“What’s your dream for this year, if anything was possible?” a teacher asked a colleague and me last year.
The colleague was the coordinator of our middle school’s AVID program, a college and career readiness program that I also work on. We agreed that our dream for the year would be to engage more with students’ families so that they would understand how they might better support their child’s future goals. We had one parents’ event to provide insight into what students learn in AVID, and that did not seem like enough.
We decided to create a learning experience for parents and guardians to share some of the college, career, and community opportunities available to their children. Knowing that only 50 percent of our students who graduated from high school were enrolled in some form of post–high school education, we decided to team up with the high school’s AVID coordinator to build an event for parents—and we guided the students to lead it.
The Initial Logistics
Because we envisioned an event for parents and guardians, it needed to be at night when families could attend. We wanted students to participate, but because the high school students in particular were very busy, we opted to manage some of the logistics to get the event organized and then have students take over.
First of all, we cleared it with our principals and district superintendent to have the event encompass our complex (also known as a school district), which has five elementary schools, one middle school, and one high school.
The agenda included an online check-in, a swag bag pickup when families arrived, an opening statement by students, a light dinner in takeout boxes, two breakout sessions, an info fair (held in three locations to accommodate the 600 families that attended), and a raffle. For the three-hour event, we had over 20 breakout room presenters and 19 fair booth participants, including eight college representatives—many breakout room presenters also ran a booth.
One person from our team arranged for donations from community partners: raffle prizes, swag bag items, and food. These community donations made the event feel welcoming and friendly, creating a feeling that the community supported and cared for the schools.
Setting all this up took eight after-school meetings—around 15 hours—and about an hour a week for 10 months spent on tasks related to the event. That’s a lot of time, but it definitely seemed worthwhile.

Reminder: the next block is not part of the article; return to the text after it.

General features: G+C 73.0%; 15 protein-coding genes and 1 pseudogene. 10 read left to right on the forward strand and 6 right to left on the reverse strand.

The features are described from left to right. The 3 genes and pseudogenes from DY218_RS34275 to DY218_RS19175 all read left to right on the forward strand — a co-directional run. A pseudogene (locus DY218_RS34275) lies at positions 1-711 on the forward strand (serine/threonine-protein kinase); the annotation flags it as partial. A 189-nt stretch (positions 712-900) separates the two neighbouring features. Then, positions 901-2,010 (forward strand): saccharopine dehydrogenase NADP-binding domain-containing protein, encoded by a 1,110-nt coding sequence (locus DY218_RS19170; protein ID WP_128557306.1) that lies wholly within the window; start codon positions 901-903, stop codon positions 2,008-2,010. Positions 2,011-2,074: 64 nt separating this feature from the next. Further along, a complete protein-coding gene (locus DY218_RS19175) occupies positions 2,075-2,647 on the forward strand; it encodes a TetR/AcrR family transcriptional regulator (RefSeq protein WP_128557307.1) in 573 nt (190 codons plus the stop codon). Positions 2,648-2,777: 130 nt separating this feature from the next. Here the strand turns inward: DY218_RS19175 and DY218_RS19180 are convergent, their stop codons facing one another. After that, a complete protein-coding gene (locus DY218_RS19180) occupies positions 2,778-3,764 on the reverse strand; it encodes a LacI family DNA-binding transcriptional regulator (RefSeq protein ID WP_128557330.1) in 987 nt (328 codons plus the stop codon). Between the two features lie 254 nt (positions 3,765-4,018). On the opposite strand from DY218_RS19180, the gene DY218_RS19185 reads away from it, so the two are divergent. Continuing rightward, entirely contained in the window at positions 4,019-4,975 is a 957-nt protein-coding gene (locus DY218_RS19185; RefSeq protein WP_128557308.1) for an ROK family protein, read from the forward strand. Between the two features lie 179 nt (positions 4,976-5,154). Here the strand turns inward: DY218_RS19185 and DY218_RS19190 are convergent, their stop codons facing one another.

Handing Off Duties to Students
It was critical that students play a large role in this event. The high school AVID teacher considered their participation to be a way of giving back to a school and community that had given them so many opportunities—college tours and information, guest speakers, scholarships, internships, and part-time jobs.
Students were given a week to work on this event in class, and they spent some of their own time on it as well. A small group of students hosted a panel on the experience of transitioning from high school to college; the rest scripted the program, set up the classrooms for breakout sessions, and explained to teachers why the event was so important. Breakout session presenters included college and trade school representatives, military recruiters, and people from businesses and nonprofit organizations. We had information on topics like how to fill out the FAFSA form and financial planning for college.
Bringing in Community Organizations
Along with having having representatives from two- and four-year colleges, trade schools, businesses, and the military, we were fortunate to have representatives of organizations such as OceanIt, Kupu Hawaii, and Purple Mai‘a—organizations care deeply about Hawai‘i and its place-based values.
When thinking about organizations to invite to an event, it’s important to consider groups that are rooted in your community because they’re the ones that will be most relevant to families. Groups that have worked with your school in the past, have welcomed student interns, or have some ties to your school or community are good candidates.
Feedback From Participants
At the end of the event, we asked the participants to share their feedback. We were happily surprised to see a lot of positive feedback from families, who were appreciative that we put on the event to inform them of their children’s options. One even said that based on the night they were considering a career change.
A key point was that the small-group and breakout-session formats were very much appreciated. Those settings allowed for more questions and immediate answers—the line of communication was more efficient than in the larger groups. We’re hosting a similar event this school year, and we will work to keep the groups small and students deeply involved to create a rich experience for families.